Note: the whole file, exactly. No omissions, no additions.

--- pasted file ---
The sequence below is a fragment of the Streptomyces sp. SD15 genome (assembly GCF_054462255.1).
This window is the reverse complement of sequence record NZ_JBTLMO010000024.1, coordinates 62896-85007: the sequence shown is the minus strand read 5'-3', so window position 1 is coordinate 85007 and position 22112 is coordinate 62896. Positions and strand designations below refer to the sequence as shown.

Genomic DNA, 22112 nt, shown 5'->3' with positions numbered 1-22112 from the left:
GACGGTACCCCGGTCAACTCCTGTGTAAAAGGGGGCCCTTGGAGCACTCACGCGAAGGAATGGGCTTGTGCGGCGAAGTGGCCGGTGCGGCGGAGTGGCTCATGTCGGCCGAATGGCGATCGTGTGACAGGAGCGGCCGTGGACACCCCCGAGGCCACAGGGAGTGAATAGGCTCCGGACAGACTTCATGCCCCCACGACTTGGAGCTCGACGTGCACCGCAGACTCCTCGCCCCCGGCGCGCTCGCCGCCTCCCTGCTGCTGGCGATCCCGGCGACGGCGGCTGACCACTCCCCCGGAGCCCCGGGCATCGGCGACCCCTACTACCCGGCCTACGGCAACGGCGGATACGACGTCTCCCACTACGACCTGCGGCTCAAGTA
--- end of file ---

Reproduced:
The sequence below is a fragment of the Streptomyces sp. SD15 genome (assembly GCF_054462255.1).
This window is the reverse complement of sequence record NZ_JBTLMO010000024.1, coordinates 62896-85007: the sequence shown is the minus strand read 5'-3', so window position 1 is coordinate 85007 and position 22112 is coordinate 62896. Positions and strand designations below refer to the sequence as shown.

Genomic DNA, 22112 nt, shown 5'->3' with positions numbered 1-22112 from the left:
GACGGTACCCCGGTCAACTCCTGTGTAAAAGGGGGCCCTTGGAGCACTCACGCGAAGGAATGGGCTTGTGCGGCGAAGTGGCCGGTGCGGCGGAGTGGCTCATGTCGGCCGAATGGCGATCGTGTGACAGGAGCGGCCGTGGACACCCCCGAGGCCACAGGGAGTGAATAGGCTCCGGACAGACTTCATGCCCCCACGACTTGGAGCTCGACGTGCACCGCAGACTCCTCGCCCCCGGCGCGCTCGCCGCCTCCCTGCTGCTGGCGATCCCGGCGACGGCGGCTGACCACTCCCCCGGAGCCCCGGGCATCGGCGACCCCTACTACCCGGCCTACGGCAACGGCGGATACGACGTCTCCCACTACGACCTGCGGCTCAAGTA